Benjamin Netanyahu’s relationship with President Obama has been strained, but they met on all but one of his visits to the U.S. since 2009. The one exception was in November, 2010, when the president was on a foreign visit when Netanyahu came to the U.S. Which is why the reported snub on Tuesday, together with Netanyahu’s doubling down on his demands for U.S. redlines on Iran, could create a real crisis between the two allies – certainly not a good thing less than 60 days before a tight presidential election.
By refusing a meeting with Netanyahu, the president was going alienate Jewish and other Israel-first voters. Republican candidate Mitt Romney has already said Obama was too hard on Israel and too soft on Iran.
So on Tuesday the White House denied reports of such a crisis, adding that Netanyahu and Obama have reaffirmed their mutual commitment to stopping Iran from going nuclear.
According to the released statement, the two leader spoke over the phone for an hour Tuesday night. They agreed to continue “close consultations going forward” on Iran’s nuclear plans.
Remember the Haaretz story that made every red blooded Jew irate, about how the White House declined the Prime Minister’s request on Tuesday to meet Obama during a U.N. conference in New York at the end of the month?
According to that story, White House National Security Council Spokesman Tommy Vietor said they won’t meet because of a scheduling conflict. “The President arrives in New York for the U.N. on Monday, September 24th and departs on Tuesday, September 25th. The Prime Minister doesn’t arrive in New York until later in the week. They’re simply not in the city at the same time.”
This was when Netanyahu doubled down on his Let’s Bomb Iran campaign, rebuking Obama and Secretary Clinton for refusing his call to set a clear “red line” for Iran’s nuclear program.
“The world tells Israel, ‘Wait, there’s still time.’ And I say, ‘Wait for what? Wait until when?'” Netanyahu said during a press conference with Bulgaria’s prime minister.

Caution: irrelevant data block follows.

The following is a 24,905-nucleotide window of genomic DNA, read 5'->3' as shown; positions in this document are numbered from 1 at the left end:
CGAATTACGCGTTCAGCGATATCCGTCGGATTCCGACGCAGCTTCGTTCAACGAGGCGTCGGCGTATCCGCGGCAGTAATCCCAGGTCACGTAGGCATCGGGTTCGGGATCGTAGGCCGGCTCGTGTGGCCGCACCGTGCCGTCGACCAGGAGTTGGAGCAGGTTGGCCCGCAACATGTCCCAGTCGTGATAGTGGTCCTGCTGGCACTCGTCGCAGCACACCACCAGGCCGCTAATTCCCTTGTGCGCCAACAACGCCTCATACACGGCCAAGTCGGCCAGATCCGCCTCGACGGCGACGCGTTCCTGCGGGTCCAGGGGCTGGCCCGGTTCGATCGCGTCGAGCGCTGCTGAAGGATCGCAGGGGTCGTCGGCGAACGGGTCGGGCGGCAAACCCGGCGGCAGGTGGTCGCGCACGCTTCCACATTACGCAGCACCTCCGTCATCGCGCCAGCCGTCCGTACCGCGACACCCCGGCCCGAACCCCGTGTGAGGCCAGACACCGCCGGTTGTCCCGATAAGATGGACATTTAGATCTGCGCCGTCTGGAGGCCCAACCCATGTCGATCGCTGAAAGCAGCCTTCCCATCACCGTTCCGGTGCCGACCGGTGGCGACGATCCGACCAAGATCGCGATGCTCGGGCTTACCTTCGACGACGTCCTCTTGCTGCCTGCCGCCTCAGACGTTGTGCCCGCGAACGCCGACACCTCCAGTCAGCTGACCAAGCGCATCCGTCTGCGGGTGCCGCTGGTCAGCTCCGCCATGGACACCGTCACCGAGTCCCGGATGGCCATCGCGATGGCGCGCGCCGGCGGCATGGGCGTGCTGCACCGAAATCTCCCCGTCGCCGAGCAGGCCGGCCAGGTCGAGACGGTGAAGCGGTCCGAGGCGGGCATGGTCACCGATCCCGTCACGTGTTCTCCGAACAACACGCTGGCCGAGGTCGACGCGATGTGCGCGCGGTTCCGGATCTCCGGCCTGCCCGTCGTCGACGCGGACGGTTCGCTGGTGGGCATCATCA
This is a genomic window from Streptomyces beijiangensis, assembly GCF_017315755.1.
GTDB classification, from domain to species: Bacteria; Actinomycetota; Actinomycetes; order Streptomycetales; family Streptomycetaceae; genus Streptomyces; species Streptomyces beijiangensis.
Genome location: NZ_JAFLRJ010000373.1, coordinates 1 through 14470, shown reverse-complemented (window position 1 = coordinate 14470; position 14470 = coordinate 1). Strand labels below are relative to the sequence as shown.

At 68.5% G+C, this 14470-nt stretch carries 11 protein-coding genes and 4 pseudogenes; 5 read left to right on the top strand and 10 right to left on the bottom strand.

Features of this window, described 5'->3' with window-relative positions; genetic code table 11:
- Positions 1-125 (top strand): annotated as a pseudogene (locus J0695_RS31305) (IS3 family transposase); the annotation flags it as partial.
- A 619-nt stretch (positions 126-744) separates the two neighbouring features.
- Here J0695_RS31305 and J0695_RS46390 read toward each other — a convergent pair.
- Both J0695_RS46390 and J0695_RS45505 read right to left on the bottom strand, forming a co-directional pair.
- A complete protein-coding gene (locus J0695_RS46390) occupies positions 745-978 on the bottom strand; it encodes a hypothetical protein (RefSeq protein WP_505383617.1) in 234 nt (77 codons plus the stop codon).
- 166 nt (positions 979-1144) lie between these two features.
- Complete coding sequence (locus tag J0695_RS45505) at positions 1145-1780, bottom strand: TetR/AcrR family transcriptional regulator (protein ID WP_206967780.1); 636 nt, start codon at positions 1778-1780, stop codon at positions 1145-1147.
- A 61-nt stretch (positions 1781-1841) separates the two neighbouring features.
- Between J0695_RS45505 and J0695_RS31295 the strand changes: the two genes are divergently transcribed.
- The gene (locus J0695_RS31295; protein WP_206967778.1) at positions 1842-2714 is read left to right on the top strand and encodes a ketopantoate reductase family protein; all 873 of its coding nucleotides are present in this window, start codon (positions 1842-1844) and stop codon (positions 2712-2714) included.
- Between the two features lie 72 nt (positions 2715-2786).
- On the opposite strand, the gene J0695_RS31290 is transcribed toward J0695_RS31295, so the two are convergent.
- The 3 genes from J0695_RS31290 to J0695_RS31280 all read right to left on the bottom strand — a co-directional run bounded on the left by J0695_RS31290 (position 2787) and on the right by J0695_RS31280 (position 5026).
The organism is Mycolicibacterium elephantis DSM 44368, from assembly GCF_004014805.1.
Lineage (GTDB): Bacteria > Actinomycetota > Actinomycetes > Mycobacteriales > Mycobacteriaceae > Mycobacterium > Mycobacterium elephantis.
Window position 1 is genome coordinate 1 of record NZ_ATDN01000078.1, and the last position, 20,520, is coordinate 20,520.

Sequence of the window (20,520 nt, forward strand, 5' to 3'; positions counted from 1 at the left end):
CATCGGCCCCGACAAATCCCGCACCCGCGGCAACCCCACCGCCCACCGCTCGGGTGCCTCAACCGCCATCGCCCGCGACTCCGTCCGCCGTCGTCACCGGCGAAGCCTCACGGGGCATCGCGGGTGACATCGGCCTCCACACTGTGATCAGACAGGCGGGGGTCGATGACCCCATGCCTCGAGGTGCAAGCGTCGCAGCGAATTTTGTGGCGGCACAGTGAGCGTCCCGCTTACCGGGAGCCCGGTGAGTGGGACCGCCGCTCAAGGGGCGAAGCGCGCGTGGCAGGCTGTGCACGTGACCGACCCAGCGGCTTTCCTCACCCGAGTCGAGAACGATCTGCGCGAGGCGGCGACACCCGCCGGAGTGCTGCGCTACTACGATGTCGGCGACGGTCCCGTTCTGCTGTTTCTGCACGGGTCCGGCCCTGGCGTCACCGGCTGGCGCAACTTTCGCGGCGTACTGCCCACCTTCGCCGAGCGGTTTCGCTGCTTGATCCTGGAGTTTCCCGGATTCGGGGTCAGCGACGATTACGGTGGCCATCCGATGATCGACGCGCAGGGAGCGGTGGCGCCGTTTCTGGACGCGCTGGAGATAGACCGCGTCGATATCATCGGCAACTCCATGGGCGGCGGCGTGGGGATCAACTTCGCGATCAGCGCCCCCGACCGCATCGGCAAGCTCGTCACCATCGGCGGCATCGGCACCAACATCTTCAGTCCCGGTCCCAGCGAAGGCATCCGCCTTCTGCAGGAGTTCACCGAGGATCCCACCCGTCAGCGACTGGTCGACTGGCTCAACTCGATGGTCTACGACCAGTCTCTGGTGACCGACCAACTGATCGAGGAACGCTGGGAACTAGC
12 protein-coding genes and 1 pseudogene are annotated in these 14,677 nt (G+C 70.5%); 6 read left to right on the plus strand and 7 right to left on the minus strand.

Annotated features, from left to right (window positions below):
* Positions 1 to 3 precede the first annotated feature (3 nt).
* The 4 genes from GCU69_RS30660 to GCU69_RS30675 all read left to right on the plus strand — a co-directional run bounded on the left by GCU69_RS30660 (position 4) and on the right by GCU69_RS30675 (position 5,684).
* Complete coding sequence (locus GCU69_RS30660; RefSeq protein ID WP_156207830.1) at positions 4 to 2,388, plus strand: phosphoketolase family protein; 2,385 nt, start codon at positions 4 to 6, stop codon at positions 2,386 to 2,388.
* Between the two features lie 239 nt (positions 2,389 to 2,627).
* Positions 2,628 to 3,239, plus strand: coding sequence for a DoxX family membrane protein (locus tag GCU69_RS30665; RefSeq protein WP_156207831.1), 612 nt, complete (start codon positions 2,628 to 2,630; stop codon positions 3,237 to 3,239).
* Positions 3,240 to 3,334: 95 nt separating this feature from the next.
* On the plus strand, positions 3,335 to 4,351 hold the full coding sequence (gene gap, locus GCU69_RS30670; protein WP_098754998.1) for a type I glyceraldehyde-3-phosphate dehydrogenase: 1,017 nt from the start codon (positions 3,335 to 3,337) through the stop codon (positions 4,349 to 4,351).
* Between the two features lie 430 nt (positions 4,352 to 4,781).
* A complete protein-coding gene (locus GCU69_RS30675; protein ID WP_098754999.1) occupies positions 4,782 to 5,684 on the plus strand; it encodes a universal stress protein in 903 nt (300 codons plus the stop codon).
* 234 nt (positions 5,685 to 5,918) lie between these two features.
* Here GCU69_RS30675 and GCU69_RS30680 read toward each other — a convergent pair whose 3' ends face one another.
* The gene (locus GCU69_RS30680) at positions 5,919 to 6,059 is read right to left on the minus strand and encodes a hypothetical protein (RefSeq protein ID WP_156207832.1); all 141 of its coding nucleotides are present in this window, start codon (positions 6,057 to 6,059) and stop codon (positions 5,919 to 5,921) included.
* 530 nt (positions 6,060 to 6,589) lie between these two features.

He added: “Those in the international community who refuse to put red lines before Iran don’t have a moral right to place a red light before Israel.”
Them’s fighting words, indeed.
So, in an unexpected, late-night announcement, the White House denied the reports that Obama had rejected Netanyahu’s request for a meeting – in Washington. According to White House spokesman Tommy Vietor, no such request was made—or rejected.
And the meeting in New York was just an honest scheduling thing, so, really, no crisis, honestly.
The State Dept. is also fast and furious at changing its official tune. You’ll recall that on Monday DOS spokeswoman Victoria Nuland announced that “it is not useful” to declare “red lines” as Netanyahu had suggested.
On Tuesday, Nuland said the Iranian situation is a matter of “intense discussion” with Israel.
You have to give it to Bibi non being as unabashed as he is at utilizing the political terrain, no holds barred (mixed metaphors, I know and apologize). While his supposed “master,” the U.S. government, is desperately shushing him about the Iranian threat, Bibi hollers his defiant message into a megaphone connected to Woodstock-size speakers. He is improving on Teddy Roosevelt’s favorite political slogan, making it: Speak loudly and carry a big stick.
And wave the stick on the White House lawn until they invite you in and pretend they weren’t snubbing you.
About the Author: Yori Yanover has been a working journalist since age 17, before he enlisted and worked for Ba'Machane Nachal. Since then he has worked for Israel Shelanu, the US supplement of Yedioth, JCN18.com, USAJewish.com, Lubavitch News Service, Arutz 7 (as DJ on the high seas), and the Grand Street News. He has published Dancing and Crying, a colorful and intimate portrait of the last two years in the life of the late Lubavitch Rebbe, (in Hebrew), and two fun books in English: The Cabalist's Daughter: A Novel of Practical Messianic Redemption, and How Would God REALLY Vote.
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